Decorative spider webs attract dinner
Orb-weaver spiders attract insects to their webs with ultraviolet (UV) decorations, a study has found.
The function of the intricate patterns in the webs of orb-weaver spiders is subject to much debate in the scientific community.
Previous explanations have identified them as bird scarers, mating signs, sun shades and camouflage.
Researchers now suggest the UV light-reflecting patterns could trick flying insects into landing on them.
Scientists from the University of Incheon, South Korea, undertook the study published in the journal Behavioral Ecology and Sociobiology.
They studied wasp spiders (Argiope bruennichi), a species common throughout Europe, north Africa and parts of Asia, which are named for the females' familiar striped abdomens.
During construction of the webs, the spiders are known to sporadically add zigzag patterns leading out from the centre. These patterns are created with special white silk known to reflect much more UV light than other strands in the web.
The scientists questioned why the animals would produce a stealthy ambush in the form of a non-reflective web only to decorate it with an eye-catching design.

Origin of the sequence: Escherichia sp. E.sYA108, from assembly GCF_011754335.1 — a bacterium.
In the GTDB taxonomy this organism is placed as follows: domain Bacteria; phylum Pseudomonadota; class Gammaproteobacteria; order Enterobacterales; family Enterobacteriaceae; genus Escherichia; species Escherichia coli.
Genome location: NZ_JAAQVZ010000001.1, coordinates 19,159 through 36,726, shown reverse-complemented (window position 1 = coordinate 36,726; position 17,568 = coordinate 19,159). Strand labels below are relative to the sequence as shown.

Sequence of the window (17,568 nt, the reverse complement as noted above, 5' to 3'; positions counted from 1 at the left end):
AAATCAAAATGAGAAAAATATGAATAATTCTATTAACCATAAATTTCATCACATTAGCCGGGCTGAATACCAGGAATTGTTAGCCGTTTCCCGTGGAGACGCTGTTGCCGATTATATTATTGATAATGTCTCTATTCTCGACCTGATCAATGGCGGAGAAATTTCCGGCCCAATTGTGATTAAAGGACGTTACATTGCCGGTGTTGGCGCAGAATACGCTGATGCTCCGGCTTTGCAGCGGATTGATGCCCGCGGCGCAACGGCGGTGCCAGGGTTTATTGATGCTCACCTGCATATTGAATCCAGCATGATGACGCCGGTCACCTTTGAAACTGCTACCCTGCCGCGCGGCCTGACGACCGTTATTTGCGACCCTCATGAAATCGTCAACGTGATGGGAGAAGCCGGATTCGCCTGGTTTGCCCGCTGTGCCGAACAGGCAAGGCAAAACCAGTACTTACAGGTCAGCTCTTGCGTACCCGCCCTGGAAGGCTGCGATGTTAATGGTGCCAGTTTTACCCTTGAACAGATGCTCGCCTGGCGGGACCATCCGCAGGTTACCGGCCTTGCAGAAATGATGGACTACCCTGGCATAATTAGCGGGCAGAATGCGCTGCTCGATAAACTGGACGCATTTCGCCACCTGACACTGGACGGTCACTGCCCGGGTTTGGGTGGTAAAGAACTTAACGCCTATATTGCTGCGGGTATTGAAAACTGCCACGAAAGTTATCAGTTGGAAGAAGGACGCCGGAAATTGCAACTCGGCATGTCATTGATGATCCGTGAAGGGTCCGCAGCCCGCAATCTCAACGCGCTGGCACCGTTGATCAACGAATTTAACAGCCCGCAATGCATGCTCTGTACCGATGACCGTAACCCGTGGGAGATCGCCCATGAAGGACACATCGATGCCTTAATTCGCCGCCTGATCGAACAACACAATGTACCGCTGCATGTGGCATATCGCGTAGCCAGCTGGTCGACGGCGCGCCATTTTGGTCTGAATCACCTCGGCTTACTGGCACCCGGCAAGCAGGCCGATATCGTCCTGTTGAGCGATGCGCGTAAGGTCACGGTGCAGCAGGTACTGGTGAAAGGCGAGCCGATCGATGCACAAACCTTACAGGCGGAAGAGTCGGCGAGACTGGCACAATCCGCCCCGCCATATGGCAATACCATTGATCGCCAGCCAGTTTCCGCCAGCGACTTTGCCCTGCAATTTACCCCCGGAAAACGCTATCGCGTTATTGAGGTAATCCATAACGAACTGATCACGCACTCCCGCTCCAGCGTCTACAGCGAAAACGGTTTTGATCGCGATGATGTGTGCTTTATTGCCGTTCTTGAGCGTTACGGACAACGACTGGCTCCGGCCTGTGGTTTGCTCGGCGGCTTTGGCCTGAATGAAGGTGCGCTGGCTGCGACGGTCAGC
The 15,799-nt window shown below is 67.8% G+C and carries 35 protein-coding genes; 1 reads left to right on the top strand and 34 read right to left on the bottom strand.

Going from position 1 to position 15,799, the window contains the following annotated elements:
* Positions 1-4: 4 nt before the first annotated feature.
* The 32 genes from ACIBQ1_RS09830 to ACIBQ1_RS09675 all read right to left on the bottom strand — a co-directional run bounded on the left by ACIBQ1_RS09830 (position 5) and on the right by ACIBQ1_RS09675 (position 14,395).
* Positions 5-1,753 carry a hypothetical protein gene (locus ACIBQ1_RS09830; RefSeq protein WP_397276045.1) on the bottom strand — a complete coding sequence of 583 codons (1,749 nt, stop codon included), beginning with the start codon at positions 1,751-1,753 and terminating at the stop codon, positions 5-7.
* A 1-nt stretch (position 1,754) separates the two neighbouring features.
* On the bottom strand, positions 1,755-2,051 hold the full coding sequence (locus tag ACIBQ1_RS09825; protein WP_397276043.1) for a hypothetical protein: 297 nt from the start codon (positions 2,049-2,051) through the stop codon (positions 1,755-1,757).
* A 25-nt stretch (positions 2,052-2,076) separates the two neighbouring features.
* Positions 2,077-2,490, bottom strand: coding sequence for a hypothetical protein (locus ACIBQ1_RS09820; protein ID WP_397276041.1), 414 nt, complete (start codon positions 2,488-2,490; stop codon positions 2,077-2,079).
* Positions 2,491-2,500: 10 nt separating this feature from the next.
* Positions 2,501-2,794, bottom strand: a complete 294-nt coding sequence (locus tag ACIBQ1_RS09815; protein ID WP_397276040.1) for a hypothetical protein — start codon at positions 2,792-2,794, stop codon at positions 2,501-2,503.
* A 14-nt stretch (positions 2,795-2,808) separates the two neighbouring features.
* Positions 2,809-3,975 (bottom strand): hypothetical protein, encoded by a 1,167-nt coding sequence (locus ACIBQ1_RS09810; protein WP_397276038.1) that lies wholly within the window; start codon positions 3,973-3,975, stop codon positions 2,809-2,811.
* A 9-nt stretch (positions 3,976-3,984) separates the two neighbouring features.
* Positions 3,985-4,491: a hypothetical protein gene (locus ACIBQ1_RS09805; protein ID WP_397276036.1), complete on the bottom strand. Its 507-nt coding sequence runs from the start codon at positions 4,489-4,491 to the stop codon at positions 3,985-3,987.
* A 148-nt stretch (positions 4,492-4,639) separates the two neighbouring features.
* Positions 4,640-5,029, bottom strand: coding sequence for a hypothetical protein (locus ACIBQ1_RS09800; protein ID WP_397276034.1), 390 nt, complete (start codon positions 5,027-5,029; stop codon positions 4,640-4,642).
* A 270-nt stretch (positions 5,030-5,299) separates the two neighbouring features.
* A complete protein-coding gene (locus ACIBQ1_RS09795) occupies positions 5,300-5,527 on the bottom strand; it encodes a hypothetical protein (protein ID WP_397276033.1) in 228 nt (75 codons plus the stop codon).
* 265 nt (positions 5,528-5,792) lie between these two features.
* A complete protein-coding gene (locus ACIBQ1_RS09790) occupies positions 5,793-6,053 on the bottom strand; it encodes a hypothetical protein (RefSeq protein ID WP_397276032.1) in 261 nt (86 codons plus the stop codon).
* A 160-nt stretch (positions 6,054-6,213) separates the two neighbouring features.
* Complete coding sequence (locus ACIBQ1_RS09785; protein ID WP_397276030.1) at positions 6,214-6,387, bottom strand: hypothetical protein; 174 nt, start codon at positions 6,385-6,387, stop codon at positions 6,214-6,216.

To test the effects of the decoration, known as "stabilimentum", researchers compared decorated webs to webs without the patterns.
Associate Professor Kim Kil-Won and his team looked at the type of insects caught in each type of web, which revealed a possible clue to the purpose of stabilimenta.
They found a link between the decorations and increased foraging success for the spiders.
"The effects of stabilimenta on foraging success appear to be due to increased interception of UV-sensitive insect pollinators," said Prof Kim.
The team found that webs with the decorations caught twice as many large prey insects than unadorned webs.
Prof Kim explained that pollinators, such as the 20 families of flies, wasps, beetles and butterflies discovered in the decorated webs, have greater visual sensitivity to UV light.
Previous studies have shown how these pollinating insects are attracted to flowers with high UV-reflectance and Prof Kim suggested that the highly reflective web patterns capitalise on this attraction.
"We think that [by] decorating the web with a stabilimentum the spiders use a pre-existing bias in a prey animal toward UV-reflective surfaces," said Prof Kim.
However, the biologist added that his results did not invalidate earlier studies.
"Probably stabilimentum mechanically stabilise and strengthen the orb web," he said, "This property would help to maintain struggling large prey on the web."
He suggested that the adaptation could be used in different ways by different species of orb-weaver spider but further study is required to understand its original function.
"The evolutionary origin of the trait may have to be separated from its contemporary role," Prof Kim told BBC Nature.